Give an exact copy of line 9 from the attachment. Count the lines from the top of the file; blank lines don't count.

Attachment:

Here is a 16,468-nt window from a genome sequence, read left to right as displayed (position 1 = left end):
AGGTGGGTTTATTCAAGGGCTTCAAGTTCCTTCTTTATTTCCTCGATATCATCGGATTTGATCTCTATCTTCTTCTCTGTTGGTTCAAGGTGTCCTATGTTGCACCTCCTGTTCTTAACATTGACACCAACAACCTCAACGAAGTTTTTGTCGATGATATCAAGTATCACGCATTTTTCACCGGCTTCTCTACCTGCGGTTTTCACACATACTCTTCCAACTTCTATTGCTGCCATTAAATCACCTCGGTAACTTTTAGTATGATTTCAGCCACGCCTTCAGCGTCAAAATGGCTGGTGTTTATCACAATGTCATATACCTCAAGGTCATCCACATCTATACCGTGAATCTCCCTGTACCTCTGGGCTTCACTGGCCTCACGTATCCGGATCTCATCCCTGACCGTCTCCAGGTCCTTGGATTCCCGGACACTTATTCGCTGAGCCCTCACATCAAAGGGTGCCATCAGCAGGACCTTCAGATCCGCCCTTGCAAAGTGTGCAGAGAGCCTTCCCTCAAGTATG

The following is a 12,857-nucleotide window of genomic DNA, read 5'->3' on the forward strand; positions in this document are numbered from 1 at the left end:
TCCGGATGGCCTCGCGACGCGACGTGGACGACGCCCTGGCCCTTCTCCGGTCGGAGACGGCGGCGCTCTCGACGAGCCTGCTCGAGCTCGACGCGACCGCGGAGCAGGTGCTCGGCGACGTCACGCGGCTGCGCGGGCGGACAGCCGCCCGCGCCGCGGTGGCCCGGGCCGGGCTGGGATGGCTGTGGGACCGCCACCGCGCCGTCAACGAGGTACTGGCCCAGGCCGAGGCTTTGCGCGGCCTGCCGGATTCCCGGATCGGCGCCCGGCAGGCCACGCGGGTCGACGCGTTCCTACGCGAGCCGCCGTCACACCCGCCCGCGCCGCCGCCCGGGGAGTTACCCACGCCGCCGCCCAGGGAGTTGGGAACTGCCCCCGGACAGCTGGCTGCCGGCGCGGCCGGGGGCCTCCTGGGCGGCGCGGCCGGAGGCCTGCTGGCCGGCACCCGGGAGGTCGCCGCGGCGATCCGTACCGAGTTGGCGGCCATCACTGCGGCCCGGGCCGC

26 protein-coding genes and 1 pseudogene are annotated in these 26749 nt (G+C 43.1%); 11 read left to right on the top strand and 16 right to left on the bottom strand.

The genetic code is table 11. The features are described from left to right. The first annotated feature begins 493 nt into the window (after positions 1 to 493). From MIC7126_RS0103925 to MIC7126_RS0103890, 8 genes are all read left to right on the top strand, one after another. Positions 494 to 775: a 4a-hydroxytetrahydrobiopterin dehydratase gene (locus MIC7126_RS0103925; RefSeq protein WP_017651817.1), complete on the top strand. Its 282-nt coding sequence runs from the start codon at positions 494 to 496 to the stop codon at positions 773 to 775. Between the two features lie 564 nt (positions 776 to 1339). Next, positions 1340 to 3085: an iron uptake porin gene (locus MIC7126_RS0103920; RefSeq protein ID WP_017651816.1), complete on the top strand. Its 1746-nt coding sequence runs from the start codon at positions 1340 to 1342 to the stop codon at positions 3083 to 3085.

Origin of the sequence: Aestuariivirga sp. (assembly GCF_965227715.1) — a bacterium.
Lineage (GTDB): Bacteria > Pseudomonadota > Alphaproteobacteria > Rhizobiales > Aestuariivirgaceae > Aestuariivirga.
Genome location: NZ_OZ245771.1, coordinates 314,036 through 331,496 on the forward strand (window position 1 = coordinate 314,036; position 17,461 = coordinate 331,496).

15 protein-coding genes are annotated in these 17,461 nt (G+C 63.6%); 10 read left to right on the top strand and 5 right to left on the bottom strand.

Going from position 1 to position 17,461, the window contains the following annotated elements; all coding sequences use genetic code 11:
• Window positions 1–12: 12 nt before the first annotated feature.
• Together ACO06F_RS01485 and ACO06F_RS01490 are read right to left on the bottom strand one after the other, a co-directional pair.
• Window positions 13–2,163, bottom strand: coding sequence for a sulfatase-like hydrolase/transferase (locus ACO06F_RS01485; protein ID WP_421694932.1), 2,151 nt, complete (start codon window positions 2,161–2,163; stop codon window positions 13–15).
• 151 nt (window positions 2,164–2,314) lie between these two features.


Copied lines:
Genome location: NZ_OZ245771.1, coordinates 314,036 through 331,496 on the forward strand (window position 1 = coordinate 314,036; position 17,461 = coordinate 331,496).